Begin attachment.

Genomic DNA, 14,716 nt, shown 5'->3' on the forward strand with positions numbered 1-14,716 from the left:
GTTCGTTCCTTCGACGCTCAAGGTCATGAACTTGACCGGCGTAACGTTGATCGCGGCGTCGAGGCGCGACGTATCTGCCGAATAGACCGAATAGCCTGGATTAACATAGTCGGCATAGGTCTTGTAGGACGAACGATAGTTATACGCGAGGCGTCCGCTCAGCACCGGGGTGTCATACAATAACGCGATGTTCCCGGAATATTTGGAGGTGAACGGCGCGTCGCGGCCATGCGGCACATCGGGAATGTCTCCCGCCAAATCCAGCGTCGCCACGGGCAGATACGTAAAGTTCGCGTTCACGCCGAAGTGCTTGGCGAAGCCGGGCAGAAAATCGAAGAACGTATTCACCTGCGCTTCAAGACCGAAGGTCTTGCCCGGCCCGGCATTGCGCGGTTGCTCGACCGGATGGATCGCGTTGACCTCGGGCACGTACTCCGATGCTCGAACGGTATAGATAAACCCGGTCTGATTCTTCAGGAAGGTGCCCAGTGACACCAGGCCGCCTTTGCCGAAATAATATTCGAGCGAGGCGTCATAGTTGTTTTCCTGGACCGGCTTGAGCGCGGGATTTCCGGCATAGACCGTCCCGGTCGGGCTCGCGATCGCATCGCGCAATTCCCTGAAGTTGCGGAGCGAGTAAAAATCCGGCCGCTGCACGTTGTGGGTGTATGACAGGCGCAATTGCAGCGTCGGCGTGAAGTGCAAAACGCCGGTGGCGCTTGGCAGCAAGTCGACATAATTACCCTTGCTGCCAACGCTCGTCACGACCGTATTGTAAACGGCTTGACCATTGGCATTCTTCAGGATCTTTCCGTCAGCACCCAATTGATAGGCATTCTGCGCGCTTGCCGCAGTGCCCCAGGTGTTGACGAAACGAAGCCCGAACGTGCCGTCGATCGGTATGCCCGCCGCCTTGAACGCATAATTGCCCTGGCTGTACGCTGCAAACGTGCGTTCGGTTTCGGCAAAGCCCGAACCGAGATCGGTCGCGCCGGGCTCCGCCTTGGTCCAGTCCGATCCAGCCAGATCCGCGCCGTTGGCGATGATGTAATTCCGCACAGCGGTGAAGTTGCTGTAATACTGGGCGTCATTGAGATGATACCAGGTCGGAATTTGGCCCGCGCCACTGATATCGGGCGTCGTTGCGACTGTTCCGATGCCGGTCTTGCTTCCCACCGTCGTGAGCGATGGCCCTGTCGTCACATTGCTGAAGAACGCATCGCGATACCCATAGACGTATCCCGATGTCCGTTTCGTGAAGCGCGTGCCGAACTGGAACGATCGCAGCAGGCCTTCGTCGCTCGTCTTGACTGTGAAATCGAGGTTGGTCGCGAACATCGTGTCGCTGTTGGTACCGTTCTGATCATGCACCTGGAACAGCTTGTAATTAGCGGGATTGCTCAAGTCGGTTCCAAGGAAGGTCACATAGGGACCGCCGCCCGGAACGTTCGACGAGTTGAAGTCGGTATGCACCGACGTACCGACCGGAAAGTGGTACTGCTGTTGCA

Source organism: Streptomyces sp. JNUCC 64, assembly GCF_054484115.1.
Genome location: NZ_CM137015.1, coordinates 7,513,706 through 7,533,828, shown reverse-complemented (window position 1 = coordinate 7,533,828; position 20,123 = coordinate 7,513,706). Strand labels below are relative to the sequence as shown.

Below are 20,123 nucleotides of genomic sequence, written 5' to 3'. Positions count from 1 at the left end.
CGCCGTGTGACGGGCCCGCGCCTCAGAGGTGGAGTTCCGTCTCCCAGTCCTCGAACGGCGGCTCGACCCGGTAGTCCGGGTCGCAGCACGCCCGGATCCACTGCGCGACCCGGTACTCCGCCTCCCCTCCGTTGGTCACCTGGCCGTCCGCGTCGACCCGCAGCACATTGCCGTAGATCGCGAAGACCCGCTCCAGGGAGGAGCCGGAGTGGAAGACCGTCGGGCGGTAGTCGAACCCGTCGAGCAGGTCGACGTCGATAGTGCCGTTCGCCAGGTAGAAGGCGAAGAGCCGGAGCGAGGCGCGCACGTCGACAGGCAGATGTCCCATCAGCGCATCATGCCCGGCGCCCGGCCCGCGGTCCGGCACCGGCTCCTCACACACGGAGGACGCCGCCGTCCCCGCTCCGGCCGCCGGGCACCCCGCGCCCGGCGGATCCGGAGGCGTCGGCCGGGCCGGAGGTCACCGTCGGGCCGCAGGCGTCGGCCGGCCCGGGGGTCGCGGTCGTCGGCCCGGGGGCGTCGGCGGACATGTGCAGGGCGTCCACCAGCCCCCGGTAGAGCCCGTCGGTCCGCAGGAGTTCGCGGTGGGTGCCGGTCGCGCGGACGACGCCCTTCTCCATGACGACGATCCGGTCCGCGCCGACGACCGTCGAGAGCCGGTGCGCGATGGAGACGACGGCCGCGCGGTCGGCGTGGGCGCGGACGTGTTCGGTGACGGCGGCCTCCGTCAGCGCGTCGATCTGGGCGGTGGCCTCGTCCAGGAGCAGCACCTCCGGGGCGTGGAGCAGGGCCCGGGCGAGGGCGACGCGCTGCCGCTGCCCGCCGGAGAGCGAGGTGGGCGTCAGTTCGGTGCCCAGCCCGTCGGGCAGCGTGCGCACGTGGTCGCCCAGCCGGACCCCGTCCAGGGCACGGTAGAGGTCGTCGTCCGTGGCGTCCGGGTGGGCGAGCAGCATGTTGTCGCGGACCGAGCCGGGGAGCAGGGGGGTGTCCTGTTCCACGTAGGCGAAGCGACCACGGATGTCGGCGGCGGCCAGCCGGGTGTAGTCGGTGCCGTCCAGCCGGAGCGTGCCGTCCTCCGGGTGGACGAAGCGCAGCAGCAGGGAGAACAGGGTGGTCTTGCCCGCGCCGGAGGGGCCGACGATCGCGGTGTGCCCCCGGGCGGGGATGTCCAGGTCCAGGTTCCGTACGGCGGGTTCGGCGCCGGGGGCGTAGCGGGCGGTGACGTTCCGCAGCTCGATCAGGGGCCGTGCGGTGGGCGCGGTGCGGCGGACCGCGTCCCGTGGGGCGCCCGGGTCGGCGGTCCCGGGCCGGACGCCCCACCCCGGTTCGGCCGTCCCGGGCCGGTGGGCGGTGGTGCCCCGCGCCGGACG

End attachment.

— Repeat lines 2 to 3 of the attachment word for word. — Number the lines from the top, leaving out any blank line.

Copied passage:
GTTCGTTCCTTCGACGCTCAAGGTCATGAACTTGACCGGCGTAACGTTGATCGCGGCGTCGAGGCGCGACGTATCTGCCGAATAGACCGAATAGCCTGGATTAACATAGTCGGCATAGGTCTTGTAGGACGAACGATAGTTATACGCGAGGCGTCCGCTCAGCACCGGGGTGTCATACAATAACGCGATGTTCCCGGAATATTTGGAGGTGAACGGCGCGTCGCGGCCATGCGGCACATCGGGAATGTCTCCCGCCAAATCCAGCGTCGCCACGGGCAGATACGTAAAGTTCGCGTTCACGCCGAAGTGCTTGGCGAAGCCGGGCAGAAAATCGAAGAACGTATTCACCTGCGCTTCAAGACCGAAGGTCTTGCCCGGCCCGGCATTGCGCGGTTGCTCGACCGGATGGATCGCGTTGACCTCGGGCACGTACTCCGATGCTCGAACGGTATAGATAAACCCGGTCTGATTCTTCAGGAAGGTGCCCAGTGACACCAGGCCGCCTTTGCCGAAATAATATTCGAGCGAGGCGTCATAGTTGTTTTCCTGGACCGGCTTGAGCGCGGGATTTCCGGCATAGACCGTCCCGGTCGGGCTCGCGATCGCATCGCGCAATTCCCTGAAGTTGCGGAGCGAGTAAAAATCCGGCCGCTGCACGTTGTGGGTGTATGACAGGCGCAATTGCAGCGTCGGCGTGAAGTGCAAAACGCCGGTGGCGCTTGGCAGCAAGTCGACATAATTACCCTTGCTGCCAACGCTCGTCACGACCGTATTGTAAACGGCTTGACCATTGGCATTCTTCAGGATCTTTCCGTCAGCACCCAATTGATAGGCATTCTGCGCGCTTGCCGCAGTGCCCCAGGTGTTGACGAAACGAAGCCCGAACGTGCCGTCGATCGGTATGCCCGCCGCCTTGAACGCATAATTGCCCTGGCTGTACGCTGCAAACGTGCGTTCGGTTTCGGCAAAGCCCGAACCGAGATCGGTCGCGCCGGGCTCCGCCTTGGTCCAGTCCGATCCAGCCAGATCCGCGCCGTTGGCGATGATGTAATTCCGCACAGCGGTGAAGTTGCTGTAATACTGGGCGTCATTGAGATGATACCAGGTCGGAATTTGGCCCGCGCCACTGATATCGGGCGTCGTTGCGACTGTTCCGATGCCGGTCTTGCTTCCCACCGTCGTGAGCGATGGCCCTGTCGTCACATTGCTGAAGAACGCATCGCGATACCCATAGACGTATCCCGATGTCCGTTTCGTGAAGCGCGTGCCGAACTGGAACGATCGCAGCAGGCCTTCGTCGCTCGTCTTGACTGTGAAATCGAGGTTGGTCGCGAACATCGTGTCGCTGTTGGTACCGTTCTGATCATGCACCTGGAACAGCTTGTAATTAGCGGGATTGCTCAAGTCGGTTCCAAGGAAGGTCACATAGGGACCGCCGCCCGGAACGTTCGACGAGTTGAAGTCGGTATGCACCGACGTACCGACCGGAAAGTGGTACTGCTGTTGCA

Source organism: Streptomyces sp. JNUCC 64, assembly GCF_054484115.1.